By Kaden Stevenson (they/them), Team Leader, Breaston Food store, Derby
My name is Kaden and I identify as non-binary and bisexual and I use they/them pronouns.
It’s Trans Awareness Week, which leads up to Transgender Day of Remembrance on Saturday 20 November. That’s why I want to share this small aspect of my story to add to a positive narrative and say that being trans isn’t always a negative thing. Yes, there are struggles, but often we don’t highlight the joy and euphoria that can be found in being and embracing our most authentic selves.
Being non-binary can be difficult, as a lot of folk just aren’t sure what it means. Quite simply, we don’t identify with the gender binary of ‘female’ or ‘male’ that we were assigned at birth. Non-binary is one of the identities which comes under the trans umbrella – which includes trans women and trans men.
I’ve worked for Co-op for 11 years, with a short break in between, and during that time I’m proud to say I’ve seen much progress towards inclusivity and recognition of gender identities across our business – especially recently celebrating International Non-binary Day. I felt so ‘seen’ and celebrated. I can see that as a business we’re becoming more confident in standing in support and solidarity with trans communities.
I think a lot of people generally don’t want to offend, and their uncomfortableness comes from a lack a knowledge surrounding the topic. I’d encourage everyone to avoid assuming you know someone’s gender identity or pronouns just by looking at them or hearing their voice. If you don’t know someone’s pronouns or name, just ask. Practise using ‘they’ when you’re not yet aware of someone’s pronouns.
For Trans Awareness Week, before Covid hit, me and my friends would attend a very moving candle lit vigil in Nottingham. Every year the names of people who have lost their lives purely because they are trans are read out. The list is often long and harrowing. I have to note however that usually it’s our trans feminine siblings, especially those who are Black or Brown who are disproportionately affected. That’s why it’s so important that we think about our privilege and hold ourselves accountable, and where possible highlight the struggles of those even less fortunate than ourselves.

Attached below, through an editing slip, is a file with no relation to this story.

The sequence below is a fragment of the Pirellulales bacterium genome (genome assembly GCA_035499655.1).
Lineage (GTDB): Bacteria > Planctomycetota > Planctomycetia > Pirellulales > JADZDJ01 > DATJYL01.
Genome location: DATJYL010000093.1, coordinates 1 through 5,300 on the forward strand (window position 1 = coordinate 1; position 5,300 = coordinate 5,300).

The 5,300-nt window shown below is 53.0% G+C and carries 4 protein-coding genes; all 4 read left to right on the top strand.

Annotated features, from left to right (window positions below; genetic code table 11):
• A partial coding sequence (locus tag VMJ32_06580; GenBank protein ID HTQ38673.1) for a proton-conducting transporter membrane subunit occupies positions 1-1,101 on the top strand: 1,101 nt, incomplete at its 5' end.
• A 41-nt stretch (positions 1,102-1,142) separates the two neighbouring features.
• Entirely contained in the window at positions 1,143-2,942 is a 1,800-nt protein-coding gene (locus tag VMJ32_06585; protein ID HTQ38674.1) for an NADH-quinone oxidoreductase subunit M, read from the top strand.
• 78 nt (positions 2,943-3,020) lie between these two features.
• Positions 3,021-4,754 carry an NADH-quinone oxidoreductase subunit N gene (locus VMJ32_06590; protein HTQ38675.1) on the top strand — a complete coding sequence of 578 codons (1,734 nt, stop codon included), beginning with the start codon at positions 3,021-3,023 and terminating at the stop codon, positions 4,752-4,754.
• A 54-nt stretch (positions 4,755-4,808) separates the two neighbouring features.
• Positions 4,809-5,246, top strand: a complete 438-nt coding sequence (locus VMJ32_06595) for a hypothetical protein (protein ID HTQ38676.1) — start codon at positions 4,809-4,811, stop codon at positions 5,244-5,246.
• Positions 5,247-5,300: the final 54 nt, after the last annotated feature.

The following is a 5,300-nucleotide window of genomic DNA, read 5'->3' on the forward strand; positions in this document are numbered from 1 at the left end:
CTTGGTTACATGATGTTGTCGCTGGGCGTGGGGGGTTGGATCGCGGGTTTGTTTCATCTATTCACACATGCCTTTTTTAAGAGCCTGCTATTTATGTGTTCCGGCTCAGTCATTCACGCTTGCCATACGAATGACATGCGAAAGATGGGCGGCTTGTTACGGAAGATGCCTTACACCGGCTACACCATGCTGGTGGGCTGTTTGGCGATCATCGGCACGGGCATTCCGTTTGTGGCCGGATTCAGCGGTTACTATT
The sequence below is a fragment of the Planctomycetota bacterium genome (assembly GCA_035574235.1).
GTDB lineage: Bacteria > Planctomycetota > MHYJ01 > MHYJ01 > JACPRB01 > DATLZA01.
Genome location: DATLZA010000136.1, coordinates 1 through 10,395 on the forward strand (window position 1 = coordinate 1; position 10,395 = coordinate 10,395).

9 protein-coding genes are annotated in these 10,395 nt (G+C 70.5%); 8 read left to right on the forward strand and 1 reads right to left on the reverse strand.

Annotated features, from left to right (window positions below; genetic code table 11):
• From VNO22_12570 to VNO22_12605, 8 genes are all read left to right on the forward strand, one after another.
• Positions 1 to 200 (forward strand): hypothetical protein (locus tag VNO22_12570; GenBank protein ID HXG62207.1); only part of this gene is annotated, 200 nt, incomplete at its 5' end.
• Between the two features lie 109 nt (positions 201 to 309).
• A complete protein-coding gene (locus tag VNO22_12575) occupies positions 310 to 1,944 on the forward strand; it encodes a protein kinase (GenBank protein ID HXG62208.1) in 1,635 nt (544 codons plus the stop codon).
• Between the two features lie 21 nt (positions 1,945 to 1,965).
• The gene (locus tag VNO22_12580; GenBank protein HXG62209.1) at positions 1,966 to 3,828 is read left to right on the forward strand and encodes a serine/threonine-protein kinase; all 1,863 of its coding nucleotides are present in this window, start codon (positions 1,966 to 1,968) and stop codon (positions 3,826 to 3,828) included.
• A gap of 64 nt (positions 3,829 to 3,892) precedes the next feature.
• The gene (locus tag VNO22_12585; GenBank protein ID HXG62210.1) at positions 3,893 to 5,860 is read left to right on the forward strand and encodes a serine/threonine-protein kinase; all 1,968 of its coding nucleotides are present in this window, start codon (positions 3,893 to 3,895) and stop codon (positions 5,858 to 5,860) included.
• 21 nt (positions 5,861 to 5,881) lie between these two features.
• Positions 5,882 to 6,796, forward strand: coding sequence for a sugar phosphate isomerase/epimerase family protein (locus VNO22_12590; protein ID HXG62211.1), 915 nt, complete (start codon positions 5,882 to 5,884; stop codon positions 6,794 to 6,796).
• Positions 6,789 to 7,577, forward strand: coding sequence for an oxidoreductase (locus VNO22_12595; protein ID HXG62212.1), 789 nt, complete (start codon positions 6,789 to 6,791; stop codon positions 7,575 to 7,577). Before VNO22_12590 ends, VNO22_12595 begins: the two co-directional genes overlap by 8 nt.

Did you know that Trans folk are more likely to have poor mental health, be attacked, and have more misinformation spread about their community – and what it means to be trans? My advice to my trans siblings who may be struggling or questioning, is to find yourself a support group, locally or online, and connect with other people who share your values. You’ll soon find a warm sense of belonging shining back at you.
There’s also lots of support available to you as a Co-op colleague on anything from mental wellbeing to financial support – you can find out more on our Colleague Site’s Wellbeing pages. You can always find support by calling LifeWorks from a UK landline or a mobile for free on 0800 069 8854. For online support, you can visit the LifeWorks website – the conversation will be totally confidential.
And our Co-op colleague networks are a wonderful resource. If you’re a trans Co-op colleague and are looking to be part of an inclusive LGBTQ+ community, we’d love to hear from you: respectLGBT@coop.co.uk.
If you’re an ally and want to learn more, the Inclusion Team, in partnership with the Respect network have created a Trans Awareness Week Engagement Pack – which shares information out our Co-op events planned for Wednesday 17 November. There’s also more support and information in our Trans and Non-Binary Inclusion Policy and on our Inclusion Hub* site.
*A Co-op Business eMail Address/Office 365 Licence is required to access this site